Thursday, March 18, 2010

How to Make a Mix

I consider myself a music aficionado, which is a tea-and-crumpets way of saying I think it's pretty awesome.
(I had to look up how to spell aficionado through Google).
And so I also consider myself a master Mixer. Not like Dre so much, of course, but still pretty damn good. And I've made myself that way by following a few guidelines along the way, both in how I make the mixes for others and how I make them for myself (which I continue to do, both for my iPod and for CDs). And I know it's March Madness and I'm doing my first 20-miler this weekend and I'm actually running good at Rush Poker finally, and I should post about those things, but you'll hear plenty about both of those, believe me, and so here's a fun break.
1. Start with a banger - Did Judas Priest ever start with a rumination on Cleopatra, complete with French Horns? No. Did Metallica ever lead an album with a noodling acoustic guitar feature? No. So why the hell are you putting the waterfalls and pipe flutes first? Start with a rocker or, if you're not making a rock mix, as up tempo as you can get.
2. Avoid the cliches - This is a great tip for writing as well, but cliches in mixes, as in writing, should be avoided like the plague (get it? LOL!). This means you do not put that goddam Patrick Swayze sung "She's Like The Wind" song on the first mix tape/CD you make for her. 
(By the way, I'll use "she" or "her" for the rest of this because I'm a guy. If you're a girl, you can substitute it for "he" or "him." Unless you're a lesbian.) You do not put "You Shook Me All Night Long" on there either to appear saucy. And putting "You Light Up My Life" is not nearly as clever as you think it is.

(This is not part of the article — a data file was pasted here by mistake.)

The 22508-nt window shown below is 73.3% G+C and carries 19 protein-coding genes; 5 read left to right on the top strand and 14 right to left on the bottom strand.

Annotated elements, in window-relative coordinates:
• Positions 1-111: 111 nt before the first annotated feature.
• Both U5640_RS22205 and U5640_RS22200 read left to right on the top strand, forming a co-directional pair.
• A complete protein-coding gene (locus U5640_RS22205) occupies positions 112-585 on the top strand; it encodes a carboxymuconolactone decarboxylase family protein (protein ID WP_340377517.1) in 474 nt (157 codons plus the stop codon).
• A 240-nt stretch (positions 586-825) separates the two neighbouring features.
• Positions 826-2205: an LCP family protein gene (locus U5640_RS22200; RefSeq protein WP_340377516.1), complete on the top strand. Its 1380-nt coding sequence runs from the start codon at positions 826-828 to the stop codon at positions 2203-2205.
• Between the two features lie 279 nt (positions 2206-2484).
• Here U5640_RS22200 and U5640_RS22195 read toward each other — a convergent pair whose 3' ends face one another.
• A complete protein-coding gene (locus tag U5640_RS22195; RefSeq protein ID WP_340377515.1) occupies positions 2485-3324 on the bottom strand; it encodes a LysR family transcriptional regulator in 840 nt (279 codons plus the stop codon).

3. A band or obscure song is a good idea - Especially if it means a lot to you. There's nothing cooler than discovering a favorite song through a mix CD someone makes for you (I fell in love with "Under The Milky Way" because of this).
4. But don't overdo it - I generally save Testament, Flotsam and Jetsam and Shadows Fall for my own enjoyment. For some reason, not everyone loves heavy metal or enjoys hearing guys who sing like they're an extra in the torture-porn film "Hostel." I have yet to figure out why this is, but it's true.
5. If it's played on classic rock formula radio, leave it off - No one - and I really do mean no one - wants to hear "Sweet Home Alabama" on a CD mix. You don't either. If you discover, say, an Irish band covering that song, that's funny and therefore should make the mix. But otherwise leave off "Pour Some Sugar on Me" or "Slow Ride." The idea is to entertain you or someone else, not to encourage them to put a hot poker in their eyes.
6. Mix it up - Heh. I know. That's what a Mix CD IS, silly! (LOL!). But if you're making, say, a running mix for your iPod, you don't have to put hard, fast and loud all the time. I'm usually relieved to hear something slow and mellow after an hour of guitars and aggressive drums and vocals during a long run by myself. 
7. Bring on the quirky, funny shit - Offspring had an "Intermission" segment on its most famous album (yep, the one with "Come Out And Play" that you went nuts to at those sorority parties or school dances and congratulated yourself at how "edgy" you were). I used to put it on side B. It got lots of LOLs. Seriously.
8. Jazz is fine, too - I know you like to show how smart and sophisticated you are, and nothing seems to do that better than jazz. Classical music works, too, but those pieces are longer than you think (commercials only take the best snippet). I would suggest Miles Davis, John Coltrane or maybe some Duke Ellington. You can overdo this too. You don't need to put a 23-minute tone poem on there. That really won't make you look smarter. Just a bit snobby and obtuse. 

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